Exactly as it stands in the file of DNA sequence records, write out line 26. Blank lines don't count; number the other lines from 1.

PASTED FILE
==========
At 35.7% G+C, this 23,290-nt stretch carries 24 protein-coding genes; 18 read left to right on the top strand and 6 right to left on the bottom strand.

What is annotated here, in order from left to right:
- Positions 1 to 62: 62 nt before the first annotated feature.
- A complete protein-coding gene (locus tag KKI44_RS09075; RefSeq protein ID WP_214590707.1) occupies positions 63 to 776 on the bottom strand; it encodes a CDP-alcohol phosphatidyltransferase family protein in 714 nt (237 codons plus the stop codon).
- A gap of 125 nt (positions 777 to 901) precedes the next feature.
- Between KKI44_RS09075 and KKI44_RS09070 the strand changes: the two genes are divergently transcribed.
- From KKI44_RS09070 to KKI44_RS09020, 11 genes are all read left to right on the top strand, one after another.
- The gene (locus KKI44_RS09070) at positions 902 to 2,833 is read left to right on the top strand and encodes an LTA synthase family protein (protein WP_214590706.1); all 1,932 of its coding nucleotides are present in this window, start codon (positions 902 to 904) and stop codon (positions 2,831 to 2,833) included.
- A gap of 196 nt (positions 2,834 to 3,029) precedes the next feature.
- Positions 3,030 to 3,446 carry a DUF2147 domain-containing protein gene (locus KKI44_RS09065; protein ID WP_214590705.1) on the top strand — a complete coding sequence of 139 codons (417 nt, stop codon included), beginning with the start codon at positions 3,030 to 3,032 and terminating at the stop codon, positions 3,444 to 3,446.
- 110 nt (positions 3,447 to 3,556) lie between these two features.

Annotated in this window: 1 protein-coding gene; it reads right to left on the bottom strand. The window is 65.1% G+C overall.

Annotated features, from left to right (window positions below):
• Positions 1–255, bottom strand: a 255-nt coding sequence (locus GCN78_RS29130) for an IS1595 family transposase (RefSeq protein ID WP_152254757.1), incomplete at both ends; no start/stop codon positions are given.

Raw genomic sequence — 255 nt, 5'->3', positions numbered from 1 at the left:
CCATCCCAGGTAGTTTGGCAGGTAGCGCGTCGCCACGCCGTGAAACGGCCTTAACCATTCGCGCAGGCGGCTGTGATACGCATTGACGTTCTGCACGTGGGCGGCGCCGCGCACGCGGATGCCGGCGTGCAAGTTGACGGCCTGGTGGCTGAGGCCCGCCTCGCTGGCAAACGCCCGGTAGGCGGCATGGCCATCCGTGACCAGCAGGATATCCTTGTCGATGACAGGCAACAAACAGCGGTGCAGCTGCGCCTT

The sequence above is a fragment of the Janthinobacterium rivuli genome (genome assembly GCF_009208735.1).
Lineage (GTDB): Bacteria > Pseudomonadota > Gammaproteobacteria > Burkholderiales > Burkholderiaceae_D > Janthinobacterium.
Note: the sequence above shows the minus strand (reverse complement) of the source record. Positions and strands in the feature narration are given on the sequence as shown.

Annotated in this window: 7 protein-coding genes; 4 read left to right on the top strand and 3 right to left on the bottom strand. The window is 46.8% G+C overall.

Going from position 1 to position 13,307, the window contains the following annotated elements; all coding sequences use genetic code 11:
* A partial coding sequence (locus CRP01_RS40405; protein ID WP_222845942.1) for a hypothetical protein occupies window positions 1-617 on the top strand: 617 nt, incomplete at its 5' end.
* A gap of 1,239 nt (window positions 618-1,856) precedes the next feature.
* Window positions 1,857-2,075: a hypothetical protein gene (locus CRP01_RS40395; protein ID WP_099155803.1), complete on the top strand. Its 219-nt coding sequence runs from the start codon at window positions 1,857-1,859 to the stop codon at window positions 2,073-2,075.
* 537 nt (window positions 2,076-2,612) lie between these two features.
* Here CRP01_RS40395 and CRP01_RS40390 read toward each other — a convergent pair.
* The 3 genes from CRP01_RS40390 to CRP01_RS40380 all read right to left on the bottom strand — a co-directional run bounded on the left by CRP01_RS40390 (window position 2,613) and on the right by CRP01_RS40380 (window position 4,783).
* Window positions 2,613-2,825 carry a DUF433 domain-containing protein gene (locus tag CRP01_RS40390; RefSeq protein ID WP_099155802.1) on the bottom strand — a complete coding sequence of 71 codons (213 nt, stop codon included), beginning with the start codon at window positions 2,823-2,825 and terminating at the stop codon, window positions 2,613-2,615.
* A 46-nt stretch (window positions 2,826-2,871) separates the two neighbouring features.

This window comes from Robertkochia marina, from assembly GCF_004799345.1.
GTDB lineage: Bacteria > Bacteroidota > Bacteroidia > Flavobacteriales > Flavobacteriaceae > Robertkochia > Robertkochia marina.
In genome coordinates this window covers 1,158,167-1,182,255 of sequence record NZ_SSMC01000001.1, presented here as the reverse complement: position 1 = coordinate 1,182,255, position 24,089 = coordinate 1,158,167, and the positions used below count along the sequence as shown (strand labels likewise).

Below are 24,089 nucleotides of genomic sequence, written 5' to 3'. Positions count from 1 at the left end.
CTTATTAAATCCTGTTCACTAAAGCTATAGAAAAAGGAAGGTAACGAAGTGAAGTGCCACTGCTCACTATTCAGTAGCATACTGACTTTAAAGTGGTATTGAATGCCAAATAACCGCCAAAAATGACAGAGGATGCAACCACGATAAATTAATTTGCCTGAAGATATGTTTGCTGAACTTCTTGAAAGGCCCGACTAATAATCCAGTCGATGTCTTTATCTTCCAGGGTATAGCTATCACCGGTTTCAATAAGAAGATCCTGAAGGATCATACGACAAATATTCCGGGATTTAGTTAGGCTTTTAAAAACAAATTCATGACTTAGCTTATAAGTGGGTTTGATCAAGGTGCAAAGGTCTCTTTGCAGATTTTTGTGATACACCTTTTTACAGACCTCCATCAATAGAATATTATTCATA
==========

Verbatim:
* Here CRP01_RS40395 and CRP01_RS40390 read toward each other — a convergent pair.